Constellation Bankruptcy

Constellation the 1983 Worldcon in Baltimore was an artistic success — it was one of the larger Worldcons ever held with an interesting and varied program in an attractive venue. Unfortunately, once the convention was over the committee realized that it had something like $150,000 more in outstanding bills than it had money to pay them. This was a problem.

Part of the shortfall was dealt with by not providing membership reimbursements for staff and program participants. (At modern Worldcons, other than the Guest of Honor, everyone right up to the chairman pays for their memberships. If cash remaining after the con permits, there are membership reimbursements for staff and program participants. This is a large chunk of money and is a Worldcon's largest financial cushion.) This still left an unpayable debt in the neighborhood of $75,000. Constellation was effectively bankrupt.

The problem came from a lack of controls on spending. There was effectively no budget (i.e., there was a budget, but it did not affect where or how much money was spent). Major expenses (such as the $40,000 rental of Diamondvision, a super-large-screen television system to provide in-the-hall closeups of the Masquerade) were not even in the budget. In other cases, more than one department spent the same budget.

Fandom's reaction was predictable, with much finger-shaking, alarm and despondency, and expressions of dismay. The Connie bankruptcy was the talk of fandom. The second-guessing got to the point where the following year at LAcon II there was a very funny masquerade entry skit of smofs (identified by their t-shirts which read "Blah, blah, blah, fiscal responsibility. Blah, blah, blah, Diamondvision.") going on about it.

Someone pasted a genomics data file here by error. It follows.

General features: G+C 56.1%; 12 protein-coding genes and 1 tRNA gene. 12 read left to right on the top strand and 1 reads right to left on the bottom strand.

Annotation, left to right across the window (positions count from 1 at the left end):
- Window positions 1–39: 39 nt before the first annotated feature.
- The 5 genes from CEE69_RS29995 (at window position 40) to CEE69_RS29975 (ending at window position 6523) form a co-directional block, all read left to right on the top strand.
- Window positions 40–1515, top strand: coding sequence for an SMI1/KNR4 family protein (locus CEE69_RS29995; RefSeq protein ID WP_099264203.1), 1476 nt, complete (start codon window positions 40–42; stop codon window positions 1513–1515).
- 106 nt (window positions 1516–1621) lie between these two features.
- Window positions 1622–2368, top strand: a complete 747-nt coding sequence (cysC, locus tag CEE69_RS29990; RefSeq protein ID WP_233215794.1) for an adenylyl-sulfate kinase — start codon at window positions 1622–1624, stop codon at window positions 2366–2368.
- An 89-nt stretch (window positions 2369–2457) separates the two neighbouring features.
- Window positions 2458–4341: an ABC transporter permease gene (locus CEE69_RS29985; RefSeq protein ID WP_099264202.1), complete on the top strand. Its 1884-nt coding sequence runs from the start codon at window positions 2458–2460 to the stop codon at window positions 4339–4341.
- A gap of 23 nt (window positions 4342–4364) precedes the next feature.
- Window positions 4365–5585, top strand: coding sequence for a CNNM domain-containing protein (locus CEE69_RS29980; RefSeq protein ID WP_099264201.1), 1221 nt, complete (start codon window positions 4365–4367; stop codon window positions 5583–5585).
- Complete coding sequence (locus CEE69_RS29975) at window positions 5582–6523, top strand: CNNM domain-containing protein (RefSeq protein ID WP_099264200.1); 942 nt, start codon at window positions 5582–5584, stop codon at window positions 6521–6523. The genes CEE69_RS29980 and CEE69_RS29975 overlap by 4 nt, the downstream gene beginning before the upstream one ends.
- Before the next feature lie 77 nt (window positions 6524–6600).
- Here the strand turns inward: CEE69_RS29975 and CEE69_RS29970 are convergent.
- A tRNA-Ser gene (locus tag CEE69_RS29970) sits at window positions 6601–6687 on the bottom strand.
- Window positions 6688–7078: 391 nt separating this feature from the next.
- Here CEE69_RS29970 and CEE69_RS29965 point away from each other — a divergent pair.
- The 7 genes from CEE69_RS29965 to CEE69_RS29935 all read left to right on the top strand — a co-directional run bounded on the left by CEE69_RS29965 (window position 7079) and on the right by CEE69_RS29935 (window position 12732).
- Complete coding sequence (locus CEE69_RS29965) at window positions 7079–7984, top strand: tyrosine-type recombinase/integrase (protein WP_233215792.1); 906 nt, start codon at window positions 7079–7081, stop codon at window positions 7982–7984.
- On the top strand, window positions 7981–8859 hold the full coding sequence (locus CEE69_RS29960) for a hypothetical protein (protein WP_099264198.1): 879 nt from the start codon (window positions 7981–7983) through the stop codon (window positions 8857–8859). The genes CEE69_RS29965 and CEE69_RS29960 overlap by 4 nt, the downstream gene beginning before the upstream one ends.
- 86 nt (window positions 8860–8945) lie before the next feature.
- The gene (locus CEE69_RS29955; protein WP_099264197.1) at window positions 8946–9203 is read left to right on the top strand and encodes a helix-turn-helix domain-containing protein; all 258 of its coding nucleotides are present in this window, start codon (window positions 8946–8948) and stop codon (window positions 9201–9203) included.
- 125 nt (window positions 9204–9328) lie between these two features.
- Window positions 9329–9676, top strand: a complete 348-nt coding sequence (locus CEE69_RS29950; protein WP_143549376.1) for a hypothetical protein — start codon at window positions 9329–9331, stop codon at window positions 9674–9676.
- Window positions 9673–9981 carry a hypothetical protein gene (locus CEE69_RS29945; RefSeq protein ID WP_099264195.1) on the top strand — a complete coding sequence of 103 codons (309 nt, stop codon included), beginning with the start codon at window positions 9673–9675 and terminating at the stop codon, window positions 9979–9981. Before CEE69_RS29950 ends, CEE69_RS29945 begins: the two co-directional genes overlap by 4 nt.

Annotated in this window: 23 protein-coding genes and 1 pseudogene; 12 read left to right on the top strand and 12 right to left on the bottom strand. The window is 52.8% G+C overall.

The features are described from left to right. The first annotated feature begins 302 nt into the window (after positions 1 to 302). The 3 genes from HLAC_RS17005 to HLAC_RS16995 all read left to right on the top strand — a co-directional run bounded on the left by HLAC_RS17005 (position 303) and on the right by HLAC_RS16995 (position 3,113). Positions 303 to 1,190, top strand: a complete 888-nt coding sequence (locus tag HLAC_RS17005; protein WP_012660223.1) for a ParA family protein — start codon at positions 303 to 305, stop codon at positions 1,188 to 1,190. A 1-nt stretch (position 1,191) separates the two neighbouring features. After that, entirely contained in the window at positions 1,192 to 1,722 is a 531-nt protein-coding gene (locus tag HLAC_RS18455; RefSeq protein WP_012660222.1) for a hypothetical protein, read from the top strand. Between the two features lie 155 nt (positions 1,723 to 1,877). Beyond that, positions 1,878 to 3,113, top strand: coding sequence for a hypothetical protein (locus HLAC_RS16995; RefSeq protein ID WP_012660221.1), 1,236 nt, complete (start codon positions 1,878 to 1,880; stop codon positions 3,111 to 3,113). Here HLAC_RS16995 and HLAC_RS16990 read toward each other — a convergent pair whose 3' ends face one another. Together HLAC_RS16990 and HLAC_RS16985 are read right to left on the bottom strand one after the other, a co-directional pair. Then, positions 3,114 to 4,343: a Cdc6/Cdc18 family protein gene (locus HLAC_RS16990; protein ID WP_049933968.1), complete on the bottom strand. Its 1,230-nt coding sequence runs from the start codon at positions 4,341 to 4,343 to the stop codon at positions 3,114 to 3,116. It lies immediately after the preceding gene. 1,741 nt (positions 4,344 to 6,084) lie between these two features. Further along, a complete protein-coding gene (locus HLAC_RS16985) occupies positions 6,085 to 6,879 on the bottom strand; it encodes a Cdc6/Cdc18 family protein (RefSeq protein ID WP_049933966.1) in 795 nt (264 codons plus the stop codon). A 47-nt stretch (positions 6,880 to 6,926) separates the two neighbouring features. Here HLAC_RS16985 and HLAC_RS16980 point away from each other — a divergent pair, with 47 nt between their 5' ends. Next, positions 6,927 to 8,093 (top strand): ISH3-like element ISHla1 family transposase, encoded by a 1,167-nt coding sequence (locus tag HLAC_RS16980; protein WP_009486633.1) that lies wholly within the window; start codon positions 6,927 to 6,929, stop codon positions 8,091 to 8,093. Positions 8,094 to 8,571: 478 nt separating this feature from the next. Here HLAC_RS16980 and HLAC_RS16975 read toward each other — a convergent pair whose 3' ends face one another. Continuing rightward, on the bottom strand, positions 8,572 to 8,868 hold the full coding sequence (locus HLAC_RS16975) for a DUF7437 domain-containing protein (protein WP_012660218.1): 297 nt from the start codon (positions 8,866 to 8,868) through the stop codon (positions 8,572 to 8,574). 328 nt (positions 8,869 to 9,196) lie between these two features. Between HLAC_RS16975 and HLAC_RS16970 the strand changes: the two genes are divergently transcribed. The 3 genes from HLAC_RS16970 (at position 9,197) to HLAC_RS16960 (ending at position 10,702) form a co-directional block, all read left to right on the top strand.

The reaction was sufficient that the 1984 Worldcon, L.A.con II became fiscally ultra-cautious and consequently ran the largest surplus in Worldcon history right up through 2010.

As is the norm, Constellation was run by a separate corporation from any other Worldcon, so other Worldcons were unlikely to suffer any legal impact, but there was widespread concern that other Worldcons would be tarred with the same brush and would be unable to get credit from their hotels and other vendors. A Connie Bailout was needed.

The convention committee, particularly senior members, contributed by not collecting the reimbursements due for convention expenses that they had paid for out of their own pockets, but this was not nearly enough. In addition, to foregoing reimbursements, the committee and local clubs ran fundraisers (including resurrecting Backrubs for Baltimore) and paid off a significant amount of additional debt. Finally, MCFI, the group which had run Noreascon Two in 1980 set up a Connie Bailout Committee chaired by Mark Olson. In the end, the Connie Bailout Committee raised around $30,000 and was able to use the cash to purchase the entire remaining unpaid debt owed outside of fandom at about sixty cents on the dollar.

Long-term, the Connie bankruptcy raised awareness in fandom that Worldcons had gotten to the point where their budgets were large and where mismanagement could produce problems beyond an individual committee's ability to remedy. Worldcons were not really islands any more. The Constellation bankruptcy was one of the factors which motivated the creation of Pass-Along Funds a few years later.

(Note, by the way, that while it is called the "Constellation bankruptcy", Constellation never actually underwent bankruptcy. Technically, it paid all of its assets to its creditors and the Connie Bailout Committee then used the funds it raised to purchase the remaining debt at about 60 cents on the dollar, leaving MCFI (the formal sponsor of the Connie Bailout Committee) the sole creditor. MCFI then wrote off the debt and allowed the Constellation corporation to close.)

On a lighter note, years later when the trauma was history and people were breathing again, Connie chairman Mike Walsh noted that Connie was the only Worldcon that had given fans more than their money's worth…